FIG. 2A shows a top view of exemplary leadframe 200 according to an embodiment of the present invention. Dashed line 222 indicates the area that will be occupied by a flipped die when it is mounted on leadframe 200. Exemplary leadframe 200 is typically fabricated from a metal such as copper and comprises sixteen peripheral leads 202, 203, 214, 204, 205, 206, 215, 207, 208, 209, 216, 210, 211, 212, 217, and 213 secured to paddle 228. In the present embodiment, paddle 228 is connected to electrical ground by leads 214, 215, 216, and 217, with each lead being located at the middle of each side of leadframe 200 as shown in FIG. 2A. In the present application, leads 214, 215, 216, and 217 may be referred to collectively as the “ground leads.” In the present embodiment, the twelve remaining leads, i.e. leads 202, 203, 204, 205, 206, 207, 208, 209, 210, 211, 212, and 213 may be signal leads or Vdd leads, for example. For ease of reference, in the present application, leads 202, 203, 204, 205, 206, 207, 208, 209, 210, 211, 212, and 213 may be referred to collectively as the “signal leads.”
In the present embodiment, paddle 228 is covered by an area array of solder bump pads, such as solder bump pads 227 and 226, on which the flip chip solder bumps will make contact and will be attached in subsequent processing steps. Additionally, each of leads 202, 203, 214, 204, 205, 206, 215, 207, 208, 209, 216, 210, 211, 212, 217, and 213 has a solder bump pad on which the flip chip die can attach. For the purpose of brevity, each solder bump pad located on the peripheral leads of the leadframe 200, e.g. solder bump pad 226, will be termed “peripheral solder bump pad.” Similarly, each solder bump pad located on paddle 228 of leadframe 200, e.g. solder bump pad 227, will be referred to as “paddle solder bump pad.” For the purpose of brevity, the peripheral and paddle solder bump pads will be collectively referred to as “leadframe solder bump pads.”
Although the leadframe solder bump pads may facilitate various functions, such as ground connection, signal connection, and power connection, and occupy various positions on leadframe 200, e.g. peripheral position or paddle position, they may be considered physically similar for purposes of discussion.
When the flipped die is mounted on leadframe 200, the array of solder bumps on the die will be aligned with the leadframe solder bump pads of leadframe 200. It should be noted that the following discussion of peripheral solder bump pad 226 can be applied to all the leadframe solder bump pads of leadframe 200. Surrounding peripheral solder bump pad 226, as well the other leadframe bump pads of leadframe 200, is a circular trench or ring-shaped recess that will be referred to as recess 230. In the present embodiment, recess 230 is in the shape of a circular trench, however, this is only exemplary and recess 230 may have other shapes.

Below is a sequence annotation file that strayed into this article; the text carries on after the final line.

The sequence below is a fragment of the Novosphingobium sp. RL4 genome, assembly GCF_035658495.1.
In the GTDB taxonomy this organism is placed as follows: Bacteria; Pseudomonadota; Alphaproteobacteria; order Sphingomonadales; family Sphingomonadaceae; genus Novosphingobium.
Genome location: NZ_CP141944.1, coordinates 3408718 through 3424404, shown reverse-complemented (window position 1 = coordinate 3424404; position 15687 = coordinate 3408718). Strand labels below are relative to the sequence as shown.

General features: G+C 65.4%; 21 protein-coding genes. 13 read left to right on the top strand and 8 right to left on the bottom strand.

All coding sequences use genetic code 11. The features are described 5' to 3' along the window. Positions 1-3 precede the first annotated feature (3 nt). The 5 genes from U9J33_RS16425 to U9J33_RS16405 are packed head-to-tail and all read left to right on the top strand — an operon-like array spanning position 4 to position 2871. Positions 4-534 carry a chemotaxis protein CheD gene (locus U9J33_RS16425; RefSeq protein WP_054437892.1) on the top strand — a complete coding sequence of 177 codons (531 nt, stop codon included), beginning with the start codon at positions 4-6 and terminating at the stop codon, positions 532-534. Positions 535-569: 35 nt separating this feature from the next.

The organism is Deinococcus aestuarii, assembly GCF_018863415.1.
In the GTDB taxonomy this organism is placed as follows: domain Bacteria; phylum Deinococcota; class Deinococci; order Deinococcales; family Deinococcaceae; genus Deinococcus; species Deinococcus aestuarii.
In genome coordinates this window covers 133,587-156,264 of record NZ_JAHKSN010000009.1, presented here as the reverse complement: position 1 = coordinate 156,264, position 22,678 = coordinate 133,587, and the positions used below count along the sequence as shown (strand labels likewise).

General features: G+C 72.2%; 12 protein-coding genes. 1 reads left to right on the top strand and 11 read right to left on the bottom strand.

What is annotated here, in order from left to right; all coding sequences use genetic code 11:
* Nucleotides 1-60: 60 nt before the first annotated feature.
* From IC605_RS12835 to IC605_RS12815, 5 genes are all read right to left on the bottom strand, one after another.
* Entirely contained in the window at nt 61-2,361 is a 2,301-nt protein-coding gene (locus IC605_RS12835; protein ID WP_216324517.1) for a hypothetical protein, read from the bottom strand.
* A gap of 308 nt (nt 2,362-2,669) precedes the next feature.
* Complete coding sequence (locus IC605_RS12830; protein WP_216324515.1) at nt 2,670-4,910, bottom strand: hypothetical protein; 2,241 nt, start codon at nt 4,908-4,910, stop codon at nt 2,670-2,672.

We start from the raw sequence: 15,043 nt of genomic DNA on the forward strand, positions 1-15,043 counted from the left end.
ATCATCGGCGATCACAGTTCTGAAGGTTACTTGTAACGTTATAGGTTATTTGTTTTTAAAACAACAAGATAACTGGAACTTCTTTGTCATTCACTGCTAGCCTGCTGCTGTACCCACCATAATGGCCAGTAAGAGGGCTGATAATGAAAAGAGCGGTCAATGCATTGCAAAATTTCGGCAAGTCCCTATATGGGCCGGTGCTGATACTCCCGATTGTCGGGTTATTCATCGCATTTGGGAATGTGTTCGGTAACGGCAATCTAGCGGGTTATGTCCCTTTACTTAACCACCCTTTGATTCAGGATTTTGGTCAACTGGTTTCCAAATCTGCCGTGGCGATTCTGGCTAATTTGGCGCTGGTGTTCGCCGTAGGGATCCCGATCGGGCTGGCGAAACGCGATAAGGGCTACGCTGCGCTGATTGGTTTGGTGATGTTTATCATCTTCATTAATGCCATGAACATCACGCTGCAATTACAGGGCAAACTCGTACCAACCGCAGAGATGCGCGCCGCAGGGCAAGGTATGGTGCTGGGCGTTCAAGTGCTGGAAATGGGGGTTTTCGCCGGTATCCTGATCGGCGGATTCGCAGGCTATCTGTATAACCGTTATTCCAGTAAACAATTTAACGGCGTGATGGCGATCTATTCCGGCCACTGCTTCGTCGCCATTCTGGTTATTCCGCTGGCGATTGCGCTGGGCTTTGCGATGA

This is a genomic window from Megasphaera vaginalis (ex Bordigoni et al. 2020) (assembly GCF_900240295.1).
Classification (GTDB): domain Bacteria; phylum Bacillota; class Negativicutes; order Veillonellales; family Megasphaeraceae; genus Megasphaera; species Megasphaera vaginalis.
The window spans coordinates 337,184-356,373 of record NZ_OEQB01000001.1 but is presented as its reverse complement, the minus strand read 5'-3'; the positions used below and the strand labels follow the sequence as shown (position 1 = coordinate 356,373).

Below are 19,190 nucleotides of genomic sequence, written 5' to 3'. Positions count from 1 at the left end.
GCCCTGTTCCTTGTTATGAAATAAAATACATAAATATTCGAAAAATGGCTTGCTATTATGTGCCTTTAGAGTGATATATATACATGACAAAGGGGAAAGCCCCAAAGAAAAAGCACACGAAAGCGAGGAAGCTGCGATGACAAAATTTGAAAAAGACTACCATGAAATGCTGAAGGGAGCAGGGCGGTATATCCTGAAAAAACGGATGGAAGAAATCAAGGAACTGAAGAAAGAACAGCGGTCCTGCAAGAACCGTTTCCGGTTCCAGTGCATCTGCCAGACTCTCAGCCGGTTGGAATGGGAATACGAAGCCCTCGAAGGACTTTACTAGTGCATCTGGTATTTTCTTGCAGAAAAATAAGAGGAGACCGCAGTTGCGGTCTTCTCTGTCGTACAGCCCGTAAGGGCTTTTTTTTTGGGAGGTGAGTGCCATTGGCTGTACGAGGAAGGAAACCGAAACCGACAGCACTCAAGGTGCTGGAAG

FIG. 2B shows an enlarged top view of exemplary peripheral solder bump pad 226 and recess 230 of peripheral lead 215. The inner circle in FIG. 2B is peripheral solder bump pad 226, while the ring around peripheral solder bump pad 226 is recess 230. As shown in FIGS. 3A and 3B, recess 230 is a partial etch through paddle 228.
FIG. 3A shows a cross-sectional view of leadframe package 300 according to an exemplary embodiment of the present invention. Leadframe package 300 corresponds to a later stage in the assembly process of leadframe 200 from FIG. 2A, i.e. after the flipped die has been mounted onto area 222 of FIG. 2A, and mold compound 352 has been applied to create a molded package. In the present embodiment, a semiconductor die, numbered as die 322, is attached to the top surface of paddle 328 and peripheral leads 348 using the flip chip method. The same polymeric mold compound, numbered as mold compound 352, provides both underfill (i.e. under die 322) and encapsulation (i.e. above die 322) in leadframe package 300. In the present invention, semiconductor die 322 might be a high power device such as a gallium arsenide (“GaAs”) power amplifier.
Mold compound 352 may be a material with high thermal conductivity and high electrical resistivity, such as a G700 biphenyl mold compound, for example. Die 322 is attached to the surface of paddle 328 and leads 348 by solder bumps 324. Solder bumps 324 attach to the paddle solder bump pads, e.g. paddle solder bump pad 327, and the peripheral solder bump pads, e.g. peripheral solder bump pad 326, as shown in leadframe package 300. It should be noted that recess 330 in leadframe package 300 of FIG. 3A corresponds to a cross-sectional view of exemplary recess 230 in leadframe 200 of FIG. 2A.